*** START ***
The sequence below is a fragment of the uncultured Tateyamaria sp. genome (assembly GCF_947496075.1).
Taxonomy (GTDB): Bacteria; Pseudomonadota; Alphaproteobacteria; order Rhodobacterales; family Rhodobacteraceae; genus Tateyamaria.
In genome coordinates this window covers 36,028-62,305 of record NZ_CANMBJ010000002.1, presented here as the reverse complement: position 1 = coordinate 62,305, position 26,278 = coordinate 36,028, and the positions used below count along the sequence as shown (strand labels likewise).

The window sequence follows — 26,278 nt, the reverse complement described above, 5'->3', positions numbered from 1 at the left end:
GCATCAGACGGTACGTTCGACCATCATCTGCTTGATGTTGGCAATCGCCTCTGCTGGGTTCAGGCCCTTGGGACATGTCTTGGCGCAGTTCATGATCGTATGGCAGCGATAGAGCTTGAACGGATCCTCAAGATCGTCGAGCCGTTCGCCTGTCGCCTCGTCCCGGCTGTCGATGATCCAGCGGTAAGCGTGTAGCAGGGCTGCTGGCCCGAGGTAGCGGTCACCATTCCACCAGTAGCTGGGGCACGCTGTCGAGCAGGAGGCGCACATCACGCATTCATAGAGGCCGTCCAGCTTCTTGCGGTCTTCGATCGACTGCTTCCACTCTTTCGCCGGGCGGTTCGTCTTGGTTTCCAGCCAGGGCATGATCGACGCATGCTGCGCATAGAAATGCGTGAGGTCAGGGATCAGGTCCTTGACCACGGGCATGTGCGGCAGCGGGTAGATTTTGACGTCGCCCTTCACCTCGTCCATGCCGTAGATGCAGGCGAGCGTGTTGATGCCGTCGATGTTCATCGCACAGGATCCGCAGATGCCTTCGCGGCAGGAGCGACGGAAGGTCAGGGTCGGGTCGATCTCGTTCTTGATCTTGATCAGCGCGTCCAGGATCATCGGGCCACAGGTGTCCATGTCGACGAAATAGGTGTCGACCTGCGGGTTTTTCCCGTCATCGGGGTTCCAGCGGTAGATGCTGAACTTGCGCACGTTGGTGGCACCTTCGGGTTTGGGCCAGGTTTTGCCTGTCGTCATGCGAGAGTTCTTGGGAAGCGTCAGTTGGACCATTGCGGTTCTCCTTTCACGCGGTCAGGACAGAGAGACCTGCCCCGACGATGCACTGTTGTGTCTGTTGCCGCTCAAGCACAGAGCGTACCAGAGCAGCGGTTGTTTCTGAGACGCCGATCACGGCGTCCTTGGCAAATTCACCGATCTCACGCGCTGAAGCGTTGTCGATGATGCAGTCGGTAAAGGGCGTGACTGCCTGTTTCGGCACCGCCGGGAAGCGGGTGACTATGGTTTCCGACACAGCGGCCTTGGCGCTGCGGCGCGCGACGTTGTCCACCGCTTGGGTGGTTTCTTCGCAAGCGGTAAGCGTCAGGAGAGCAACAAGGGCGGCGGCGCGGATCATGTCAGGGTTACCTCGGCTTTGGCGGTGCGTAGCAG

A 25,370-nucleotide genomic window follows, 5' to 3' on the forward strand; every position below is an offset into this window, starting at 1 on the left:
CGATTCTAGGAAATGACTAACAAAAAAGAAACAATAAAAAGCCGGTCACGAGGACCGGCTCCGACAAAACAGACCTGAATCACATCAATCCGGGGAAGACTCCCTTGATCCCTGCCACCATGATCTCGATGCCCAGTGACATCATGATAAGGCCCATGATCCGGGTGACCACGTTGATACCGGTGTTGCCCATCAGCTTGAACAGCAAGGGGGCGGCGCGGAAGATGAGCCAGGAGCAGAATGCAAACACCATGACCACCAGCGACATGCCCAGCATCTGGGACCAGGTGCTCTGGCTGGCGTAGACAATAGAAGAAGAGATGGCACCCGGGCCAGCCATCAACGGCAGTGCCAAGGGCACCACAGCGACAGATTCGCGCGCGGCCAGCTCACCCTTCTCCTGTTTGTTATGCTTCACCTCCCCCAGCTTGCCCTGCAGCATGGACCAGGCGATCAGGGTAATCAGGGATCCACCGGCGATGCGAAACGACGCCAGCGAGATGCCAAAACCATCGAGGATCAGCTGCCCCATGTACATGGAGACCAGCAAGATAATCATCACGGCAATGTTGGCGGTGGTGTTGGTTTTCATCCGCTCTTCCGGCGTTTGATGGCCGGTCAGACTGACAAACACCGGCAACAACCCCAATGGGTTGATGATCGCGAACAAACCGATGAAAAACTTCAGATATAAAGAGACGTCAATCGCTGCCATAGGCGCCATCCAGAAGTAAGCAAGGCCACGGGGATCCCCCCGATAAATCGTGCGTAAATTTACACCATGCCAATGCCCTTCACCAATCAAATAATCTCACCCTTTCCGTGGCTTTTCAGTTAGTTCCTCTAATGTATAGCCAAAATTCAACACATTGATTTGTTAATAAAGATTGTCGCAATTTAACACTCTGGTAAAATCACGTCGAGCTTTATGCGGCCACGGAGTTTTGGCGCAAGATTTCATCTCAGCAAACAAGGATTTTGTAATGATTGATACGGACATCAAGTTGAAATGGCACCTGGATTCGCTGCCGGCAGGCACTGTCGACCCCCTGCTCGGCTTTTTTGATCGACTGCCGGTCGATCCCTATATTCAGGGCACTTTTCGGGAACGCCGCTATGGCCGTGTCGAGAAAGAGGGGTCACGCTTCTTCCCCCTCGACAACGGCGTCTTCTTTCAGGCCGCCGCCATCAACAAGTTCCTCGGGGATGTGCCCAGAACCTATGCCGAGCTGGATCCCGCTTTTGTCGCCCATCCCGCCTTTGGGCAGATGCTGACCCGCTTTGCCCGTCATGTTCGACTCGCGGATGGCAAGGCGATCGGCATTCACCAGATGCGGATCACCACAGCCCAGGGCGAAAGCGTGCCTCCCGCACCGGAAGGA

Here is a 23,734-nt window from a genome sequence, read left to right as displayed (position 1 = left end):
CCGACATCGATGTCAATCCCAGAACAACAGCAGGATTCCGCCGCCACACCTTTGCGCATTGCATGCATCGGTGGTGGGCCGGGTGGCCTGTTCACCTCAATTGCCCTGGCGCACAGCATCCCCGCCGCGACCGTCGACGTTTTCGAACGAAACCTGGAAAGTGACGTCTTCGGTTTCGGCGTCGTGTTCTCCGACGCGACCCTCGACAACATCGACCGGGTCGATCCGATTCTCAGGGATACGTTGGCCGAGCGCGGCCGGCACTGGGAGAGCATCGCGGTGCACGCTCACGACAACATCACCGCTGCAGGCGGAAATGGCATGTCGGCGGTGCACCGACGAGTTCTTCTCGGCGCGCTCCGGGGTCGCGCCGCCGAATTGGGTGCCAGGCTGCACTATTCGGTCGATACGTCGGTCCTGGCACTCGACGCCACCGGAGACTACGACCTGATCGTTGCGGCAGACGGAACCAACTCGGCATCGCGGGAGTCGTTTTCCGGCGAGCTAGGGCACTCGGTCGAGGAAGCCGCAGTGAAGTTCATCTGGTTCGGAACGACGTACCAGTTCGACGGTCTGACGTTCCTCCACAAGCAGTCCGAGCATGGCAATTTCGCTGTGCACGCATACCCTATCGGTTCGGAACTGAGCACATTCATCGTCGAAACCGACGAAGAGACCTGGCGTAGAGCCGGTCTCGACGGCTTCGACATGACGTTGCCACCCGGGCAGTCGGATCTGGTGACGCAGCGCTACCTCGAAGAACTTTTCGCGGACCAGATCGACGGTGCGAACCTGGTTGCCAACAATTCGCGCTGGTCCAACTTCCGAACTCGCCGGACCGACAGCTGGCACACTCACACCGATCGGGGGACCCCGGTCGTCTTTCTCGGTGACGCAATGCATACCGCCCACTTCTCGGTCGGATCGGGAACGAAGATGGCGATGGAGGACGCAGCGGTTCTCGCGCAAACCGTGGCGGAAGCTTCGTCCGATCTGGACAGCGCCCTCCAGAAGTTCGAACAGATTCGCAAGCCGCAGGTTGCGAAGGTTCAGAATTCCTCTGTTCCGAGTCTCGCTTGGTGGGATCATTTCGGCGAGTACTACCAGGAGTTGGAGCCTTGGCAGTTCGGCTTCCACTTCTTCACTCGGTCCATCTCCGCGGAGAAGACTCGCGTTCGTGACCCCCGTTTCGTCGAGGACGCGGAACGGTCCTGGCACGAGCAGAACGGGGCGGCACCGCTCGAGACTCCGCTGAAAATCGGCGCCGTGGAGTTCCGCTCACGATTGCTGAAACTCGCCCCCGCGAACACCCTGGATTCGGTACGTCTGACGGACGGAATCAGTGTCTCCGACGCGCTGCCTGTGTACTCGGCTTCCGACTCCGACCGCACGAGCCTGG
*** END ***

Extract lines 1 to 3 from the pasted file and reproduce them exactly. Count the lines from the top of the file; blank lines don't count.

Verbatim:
The sequence below is a fragment of the uncultured Tateyamaria sp. genome (assembly GCF_947496075.1).
Taxonomy (GTDB): Bacteria; Pseudomonadota; Alphaproteobacteria; order Rhodobacterales; family Rhodobacteraceae; genus Tateyamaria.
In genome coordinates this window covers 36,028-62,305 of record NZ_CANMBJ010000002.1, presented here as the reverse complement: position 1 = coordinate 62,305, position 26,278 = coordinate 36,028, and the positions used below count along the sequence as shown (strand labels likewise).